The Income Tax Act 2007 (the ITA 2007) contains provisions that impose income tax on certain property transactions, and also on rental income earned from property. Current tax rules include provisions which tax gains from property bought with the intention of disposal and provisions which tax land acquired for the purposes of a business dealing in land. However, although the ITA 2007 creates these obligations, the Government is concerned that compliance with these provisions may be relatively low. This may come about as a result of ignorance of the tax rules. It is recognised that enforcing tax rules on non-residents is very difficult, especially those with only limited engagement with New Zealand.
In order to investigate compliance with the ITA 2007 provisions, Inland Revenue does have the capacity to access records of land transfers in New Zealand. But this process is historic, rather than in real-time. Information received might also not give a complete picture of the activities or identity of a particular taxpayer.
The fact that Inland Revenue is not aware of certain transactions means that the scope of the problem is not able to be quantified.
To address these concerns, the Government is introducing a suite of measures aimed at providing clearer rules and providing more useful information to Inland Revenue to assist in its enforcement of the rules, including increased funding to Inland Revenue to investigate property compliance.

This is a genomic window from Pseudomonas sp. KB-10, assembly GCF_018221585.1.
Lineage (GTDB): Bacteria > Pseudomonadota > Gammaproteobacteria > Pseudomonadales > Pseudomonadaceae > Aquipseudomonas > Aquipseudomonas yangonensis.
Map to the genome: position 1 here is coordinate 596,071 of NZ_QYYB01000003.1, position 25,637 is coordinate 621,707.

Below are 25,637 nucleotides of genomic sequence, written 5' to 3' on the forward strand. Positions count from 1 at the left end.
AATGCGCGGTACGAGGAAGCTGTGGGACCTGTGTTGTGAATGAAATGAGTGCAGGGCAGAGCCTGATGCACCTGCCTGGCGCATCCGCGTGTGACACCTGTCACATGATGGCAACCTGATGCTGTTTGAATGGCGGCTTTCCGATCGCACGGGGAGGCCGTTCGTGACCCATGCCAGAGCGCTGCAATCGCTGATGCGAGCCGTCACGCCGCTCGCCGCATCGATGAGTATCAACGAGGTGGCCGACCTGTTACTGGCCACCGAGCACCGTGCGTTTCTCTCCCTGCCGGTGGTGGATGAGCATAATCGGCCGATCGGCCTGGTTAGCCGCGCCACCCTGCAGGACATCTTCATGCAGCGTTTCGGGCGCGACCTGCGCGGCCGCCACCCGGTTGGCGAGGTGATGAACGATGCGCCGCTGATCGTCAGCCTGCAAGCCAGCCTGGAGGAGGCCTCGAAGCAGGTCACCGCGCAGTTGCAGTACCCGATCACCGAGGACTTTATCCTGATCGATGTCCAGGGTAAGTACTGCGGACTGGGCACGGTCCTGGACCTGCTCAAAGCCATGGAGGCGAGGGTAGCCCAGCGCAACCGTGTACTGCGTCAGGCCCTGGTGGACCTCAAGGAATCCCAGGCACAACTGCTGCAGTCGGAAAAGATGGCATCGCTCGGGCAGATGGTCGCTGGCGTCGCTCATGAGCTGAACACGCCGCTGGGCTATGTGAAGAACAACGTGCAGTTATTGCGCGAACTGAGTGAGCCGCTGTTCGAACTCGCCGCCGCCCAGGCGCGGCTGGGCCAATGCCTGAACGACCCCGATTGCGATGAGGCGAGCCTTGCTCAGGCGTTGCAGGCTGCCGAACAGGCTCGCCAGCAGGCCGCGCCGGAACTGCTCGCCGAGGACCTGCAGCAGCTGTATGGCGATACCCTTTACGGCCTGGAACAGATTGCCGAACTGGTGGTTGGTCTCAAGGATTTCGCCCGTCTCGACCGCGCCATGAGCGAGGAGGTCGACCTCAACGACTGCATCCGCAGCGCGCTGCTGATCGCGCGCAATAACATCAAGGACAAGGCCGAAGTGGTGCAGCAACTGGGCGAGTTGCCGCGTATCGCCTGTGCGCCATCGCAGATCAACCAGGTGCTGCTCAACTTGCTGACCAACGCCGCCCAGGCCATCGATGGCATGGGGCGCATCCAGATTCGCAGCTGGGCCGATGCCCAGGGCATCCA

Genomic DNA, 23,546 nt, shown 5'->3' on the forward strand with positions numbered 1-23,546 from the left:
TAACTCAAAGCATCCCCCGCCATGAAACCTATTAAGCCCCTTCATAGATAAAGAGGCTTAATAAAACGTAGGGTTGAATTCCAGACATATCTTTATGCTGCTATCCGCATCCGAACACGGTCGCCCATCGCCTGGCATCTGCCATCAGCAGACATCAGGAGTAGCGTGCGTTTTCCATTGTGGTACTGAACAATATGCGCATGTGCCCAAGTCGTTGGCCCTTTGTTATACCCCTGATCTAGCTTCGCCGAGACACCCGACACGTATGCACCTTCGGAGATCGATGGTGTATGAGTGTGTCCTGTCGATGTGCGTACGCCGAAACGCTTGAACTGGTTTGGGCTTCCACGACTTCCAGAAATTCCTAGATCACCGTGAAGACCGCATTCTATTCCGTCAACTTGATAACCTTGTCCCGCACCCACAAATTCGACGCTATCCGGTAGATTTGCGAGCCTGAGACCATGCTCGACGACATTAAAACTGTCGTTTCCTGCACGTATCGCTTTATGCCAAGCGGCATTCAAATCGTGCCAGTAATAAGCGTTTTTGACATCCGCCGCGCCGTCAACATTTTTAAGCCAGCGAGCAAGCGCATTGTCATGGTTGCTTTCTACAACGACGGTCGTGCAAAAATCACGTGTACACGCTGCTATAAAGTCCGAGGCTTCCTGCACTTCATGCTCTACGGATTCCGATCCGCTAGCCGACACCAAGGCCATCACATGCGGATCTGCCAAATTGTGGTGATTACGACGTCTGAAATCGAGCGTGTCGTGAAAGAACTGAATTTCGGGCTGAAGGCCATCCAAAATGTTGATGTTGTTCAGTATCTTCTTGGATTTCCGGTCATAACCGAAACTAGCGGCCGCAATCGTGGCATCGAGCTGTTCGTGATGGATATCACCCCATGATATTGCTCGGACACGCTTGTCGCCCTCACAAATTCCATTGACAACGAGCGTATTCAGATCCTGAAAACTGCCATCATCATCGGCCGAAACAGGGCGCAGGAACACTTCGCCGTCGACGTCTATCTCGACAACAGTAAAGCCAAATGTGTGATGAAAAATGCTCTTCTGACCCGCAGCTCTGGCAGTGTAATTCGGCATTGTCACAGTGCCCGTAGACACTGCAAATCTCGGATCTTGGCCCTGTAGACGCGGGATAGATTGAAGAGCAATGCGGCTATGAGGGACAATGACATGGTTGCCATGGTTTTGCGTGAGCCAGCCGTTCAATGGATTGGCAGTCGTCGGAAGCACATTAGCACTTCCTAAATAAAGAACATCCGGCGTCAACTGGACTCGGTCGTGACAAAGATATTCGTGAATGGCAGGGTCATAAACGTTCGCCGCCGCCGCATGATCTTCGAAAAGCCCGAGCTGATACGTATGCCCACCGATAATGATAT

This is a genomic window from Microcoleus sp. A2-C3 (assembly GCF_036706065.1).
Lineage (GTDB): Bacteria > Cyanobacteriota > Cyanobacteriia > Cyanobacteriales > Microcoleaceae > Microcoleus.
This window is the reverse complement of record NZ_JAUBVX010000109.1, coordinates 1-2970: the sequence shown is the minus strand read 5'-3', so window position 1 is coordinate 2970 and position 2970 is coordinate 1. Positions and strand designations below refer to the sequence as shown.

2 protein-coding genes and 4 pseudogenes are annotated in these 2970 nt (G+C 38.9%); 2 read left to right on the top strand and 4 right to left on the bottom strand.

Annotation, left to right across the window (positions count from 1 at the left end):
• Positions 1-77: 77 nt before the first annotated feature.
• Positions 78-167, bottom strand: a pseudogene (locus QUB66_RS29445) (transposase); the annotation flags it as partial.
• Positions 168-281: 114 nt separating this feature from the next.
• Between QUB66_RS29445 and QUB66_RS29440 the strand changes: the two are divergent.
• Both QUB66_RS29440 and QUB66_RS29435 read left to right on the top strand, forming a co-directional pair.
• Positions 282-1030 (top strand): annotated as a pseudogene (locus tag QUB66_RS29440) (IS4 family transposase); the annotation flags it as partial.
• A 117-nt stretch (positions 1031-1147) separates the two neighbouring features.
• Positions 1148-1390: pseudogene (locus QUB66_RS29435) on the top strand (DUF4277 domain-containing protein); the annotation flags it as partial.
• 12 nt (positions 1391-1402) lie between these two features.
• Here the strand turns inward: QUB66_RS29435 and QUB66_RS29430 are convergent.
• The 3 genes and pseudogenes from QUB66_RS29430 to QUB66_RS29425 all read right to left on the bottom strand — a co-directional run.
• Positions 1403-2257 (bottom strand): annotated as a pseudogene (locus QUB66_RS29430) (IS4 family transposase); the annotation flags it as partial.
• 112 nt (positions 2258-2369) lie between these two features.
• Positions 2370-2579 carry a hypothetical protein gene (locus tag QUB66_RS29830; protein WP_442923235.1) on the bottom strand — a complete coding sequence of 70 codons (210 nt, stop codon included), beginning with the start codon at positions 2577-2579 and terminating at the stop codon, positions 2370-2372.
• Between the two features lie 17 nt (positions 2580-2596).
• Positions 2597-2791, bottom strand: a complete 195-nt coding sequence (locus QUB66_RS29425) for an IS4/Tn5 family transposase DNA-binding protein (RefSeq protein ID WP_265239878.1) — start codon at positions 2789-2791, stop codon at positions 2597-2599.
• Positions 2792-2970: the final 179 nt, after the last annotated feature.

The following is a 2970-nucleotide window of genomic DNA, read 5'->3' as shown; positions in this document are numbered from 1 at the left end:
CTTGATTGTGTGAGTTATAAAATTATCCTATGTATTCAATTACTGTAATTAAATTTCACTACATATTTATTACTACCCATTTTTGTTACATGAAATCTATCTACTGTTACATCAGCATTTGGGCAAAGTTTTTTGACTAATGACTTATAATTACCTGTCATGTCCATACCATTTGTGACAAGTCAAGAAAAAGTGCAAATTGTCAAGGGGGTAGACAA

This bill contains two of those measures, to come into force on 1 October 2015.
First, transferors and transferees will be required to provide their IRD numbers (and, if they are also resident in another jurisdiction for tax purposes, their equivalent of an IRD number from that foreign jurisdiction) at the time of transfer. This information will be provided to Land Information New Zealand (LINZ) as part of the transfer documentation and then forwarded to Inland Revenue. An important feature of the proposal to provide IRD numbers is that all parties to a land transaction will be expected to have an IRD number, even if they are non-resident. A person who is not an “offshore person” as defined and who is purchasing a property with the intention of that property becoming their main home, or selling a property that was their main home, will be exempt from the requirement to supply this information.
Second, an “offshore person” (as defined) will be required to provide evidence of a New Zealand bank account as a prerequisite to obtaining an IRD number. This is to ensure that an offshore person looking to obtain an IRD number has first been subjected to New Zealand’s anti-money laundering and Countering Financing of Terrorism rules.
A separate legislative change, not contained in this bill, is planned to introduce a “bright-line” test, which is to come into force on 1 October 2015. The bright-line test will, in general terms, make the disposal of residential property taxable if the property is bought and sold within two years (subject to certain exemptions, such as if the property was the person’s main home). An issues paper on the bright-line test was released at the end of June 2015.